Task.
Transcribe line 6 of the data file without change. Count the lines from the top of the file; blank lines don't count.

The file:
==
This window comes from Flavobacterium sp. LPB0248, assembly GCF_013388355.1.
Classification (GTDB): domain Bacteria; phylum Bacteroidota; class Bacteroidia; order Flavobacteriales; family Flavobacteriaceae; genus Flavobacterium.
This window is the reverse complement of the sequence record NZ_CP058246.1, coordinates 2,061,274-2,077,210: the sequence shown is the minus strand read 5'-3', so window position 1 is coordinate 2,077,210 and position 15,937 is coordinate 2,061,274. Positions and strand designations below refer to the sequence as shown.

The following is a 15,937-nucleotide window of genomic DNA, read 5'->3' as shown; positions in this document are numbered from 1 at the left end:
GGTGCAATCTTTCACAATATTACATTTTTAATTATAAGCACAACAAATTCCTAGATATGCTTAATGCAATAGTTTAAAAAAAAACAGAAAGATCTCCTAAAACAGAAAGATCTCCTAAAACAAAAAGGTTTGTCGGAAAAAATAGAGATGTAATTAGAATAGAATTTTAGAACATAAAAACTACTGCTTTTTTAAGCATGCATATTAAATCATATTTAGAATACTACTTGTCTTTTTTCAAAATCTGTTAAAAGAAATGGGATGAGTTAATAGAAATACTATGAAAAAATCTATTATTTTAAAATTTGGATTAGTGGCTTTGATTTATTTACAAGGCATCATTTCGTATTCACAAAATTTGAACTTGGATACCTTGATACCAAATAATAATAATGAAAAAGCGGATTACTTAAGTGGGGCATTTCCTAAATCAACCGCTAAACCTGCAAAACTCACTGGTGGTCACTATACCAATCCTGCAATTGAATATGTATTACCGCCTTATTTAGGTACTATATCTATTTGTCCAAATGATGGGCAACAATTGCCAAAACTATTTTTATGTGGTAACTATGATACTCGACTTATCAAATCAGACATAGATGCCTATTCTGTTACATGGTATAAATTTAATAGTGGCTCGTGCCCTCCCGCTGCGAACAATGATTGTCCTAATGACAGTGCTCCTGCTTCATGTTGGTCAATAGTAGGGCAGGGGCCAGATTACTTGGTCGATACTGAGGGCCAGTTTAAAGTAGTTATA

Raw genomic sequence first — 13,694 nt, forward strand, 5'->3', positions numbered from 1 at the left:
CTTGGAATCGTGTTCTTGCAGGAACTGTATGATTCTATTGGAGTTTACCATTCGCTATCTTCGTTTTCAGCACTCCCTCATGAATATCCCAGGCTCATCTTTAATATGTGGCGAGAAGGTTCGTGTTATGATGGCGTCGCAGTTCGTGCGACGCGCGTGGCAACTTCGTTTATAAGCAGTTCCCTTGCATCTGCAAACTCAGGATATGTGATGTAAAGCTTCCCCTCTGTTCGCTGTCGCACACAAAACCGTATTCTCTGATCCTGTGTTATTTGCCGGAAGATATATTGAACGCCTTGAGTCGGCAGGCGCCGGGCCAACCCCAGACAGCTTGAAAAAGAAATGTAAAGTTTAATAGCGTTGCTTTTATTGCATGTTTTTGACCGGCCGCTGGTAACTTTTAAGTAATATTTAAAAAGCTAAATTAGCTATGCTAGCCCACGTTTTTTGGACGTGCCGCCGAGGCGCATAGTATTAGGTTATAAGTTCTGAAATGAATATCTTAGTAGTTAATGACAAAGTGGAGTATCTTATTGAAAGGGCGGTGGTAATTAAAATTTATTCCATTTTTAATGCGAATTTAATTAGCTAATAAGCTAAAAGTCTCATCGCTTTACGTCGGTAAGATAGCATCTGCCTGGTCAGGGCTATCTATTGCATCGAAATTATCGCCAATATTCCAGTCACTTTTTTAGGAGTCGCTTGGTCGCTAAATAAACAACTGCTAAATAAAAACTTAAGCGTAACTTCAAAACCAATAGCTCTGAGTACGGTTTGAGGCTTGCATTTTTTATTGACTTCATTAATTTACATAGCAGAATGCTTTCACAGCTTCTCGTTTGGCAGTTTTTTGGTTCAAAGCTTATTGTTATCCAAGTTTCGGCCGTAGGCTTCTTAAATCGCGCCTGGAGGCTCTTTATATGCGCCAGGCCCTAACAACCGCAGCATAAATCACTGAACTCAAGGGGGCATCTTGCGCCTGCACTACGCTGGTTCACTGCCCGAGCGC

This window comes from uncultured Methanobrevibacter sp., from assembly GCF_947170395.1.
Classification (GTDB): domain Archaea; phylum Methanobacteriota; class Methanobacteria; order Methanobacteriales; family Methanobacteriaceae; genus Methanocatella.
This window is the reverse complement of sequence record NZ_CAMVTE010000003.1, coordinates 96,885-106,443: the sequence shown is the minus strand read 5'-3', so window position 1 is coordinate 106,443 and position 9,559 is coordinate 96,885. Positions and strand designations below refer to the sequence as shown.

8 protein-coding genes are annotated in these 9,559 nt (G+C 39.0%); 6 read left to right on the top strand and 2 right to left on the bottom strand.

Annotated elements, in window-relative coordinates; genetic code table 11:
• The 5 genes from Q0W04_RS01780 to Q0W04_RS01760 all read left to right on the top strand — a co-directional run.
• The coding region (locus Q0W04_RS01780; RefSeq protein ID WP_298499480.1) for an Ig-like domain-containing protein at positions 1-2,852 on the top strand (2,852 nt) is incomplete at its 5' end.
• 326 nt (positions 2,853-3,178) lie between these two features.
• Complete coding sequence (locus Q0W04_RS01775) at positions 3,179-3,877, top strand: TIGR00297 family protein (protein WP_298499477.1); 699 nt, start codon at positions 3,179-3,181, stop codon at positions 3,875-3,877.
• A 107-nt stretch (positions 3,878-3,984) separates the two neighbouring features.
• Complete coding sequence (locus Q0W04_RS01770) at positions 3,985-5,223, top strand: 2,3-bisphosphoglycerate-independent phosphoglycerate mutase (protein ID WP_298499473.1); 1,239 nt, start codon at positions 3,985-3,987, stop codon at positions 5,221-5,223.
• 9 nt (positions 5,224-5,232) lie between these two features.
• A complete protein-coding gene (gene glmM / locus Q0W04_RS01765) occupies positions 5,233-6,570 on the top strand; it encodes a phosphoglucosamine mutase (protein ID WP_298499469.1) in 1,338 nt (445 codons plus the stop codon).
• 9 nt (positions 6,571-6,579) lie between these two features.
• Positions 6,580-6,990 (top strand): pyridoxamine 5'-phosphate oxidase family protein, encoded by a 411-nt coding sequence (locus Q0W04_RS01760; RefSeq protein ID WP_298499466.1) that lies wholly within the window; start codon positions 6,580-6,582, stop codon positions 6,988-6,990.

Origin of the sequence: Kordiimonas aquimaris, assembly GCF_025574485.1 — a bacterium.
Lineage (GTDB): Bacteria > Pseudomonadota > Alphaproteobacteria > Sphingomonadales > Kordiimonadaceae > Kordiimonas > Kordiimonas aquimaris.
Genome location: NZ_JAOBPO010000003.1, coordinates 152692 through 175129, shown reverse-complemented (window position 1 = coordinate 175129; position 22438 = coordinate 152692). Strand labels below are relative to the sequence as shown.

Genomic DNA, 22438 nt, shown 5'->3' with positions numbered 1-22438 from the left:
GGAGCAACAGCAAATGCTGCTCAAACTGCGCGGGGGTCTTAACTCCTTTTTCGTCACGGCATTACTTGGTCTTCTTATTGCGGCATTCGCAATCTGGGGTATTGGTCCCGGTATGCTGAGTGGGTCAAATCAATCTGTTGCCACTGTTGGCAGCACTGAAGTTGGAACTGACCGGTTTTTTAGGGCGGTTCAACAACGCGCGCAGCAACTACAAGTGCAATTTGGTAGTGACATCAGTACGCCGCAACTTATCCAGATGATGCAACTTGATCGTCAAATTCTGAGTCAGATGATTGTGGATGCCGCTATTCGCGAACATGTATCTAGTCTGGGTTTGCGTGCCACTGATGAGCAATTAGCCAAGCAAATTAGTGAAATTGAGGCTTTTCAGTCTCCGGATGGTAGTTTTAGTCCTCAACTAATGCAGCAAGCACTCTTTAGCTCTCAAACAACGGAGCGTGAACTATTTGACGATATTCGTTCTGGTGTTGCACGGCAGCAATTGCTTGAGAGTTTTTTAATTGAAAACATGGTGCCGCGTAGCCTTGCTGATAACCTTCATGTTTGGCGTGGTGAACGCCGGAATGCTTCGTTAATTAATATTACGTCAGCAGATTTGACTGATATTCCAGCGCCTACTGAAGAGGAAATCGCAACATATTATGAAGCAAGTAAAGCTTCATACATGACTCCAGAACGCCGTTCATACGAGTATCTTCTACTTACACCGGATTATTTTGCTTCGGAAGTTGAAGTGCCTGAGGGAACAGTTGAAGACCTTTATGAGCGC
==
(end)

Raw genomic sequence first — 13,694 nt, forward strand, 5'->3', positions numbered from 1 at the left: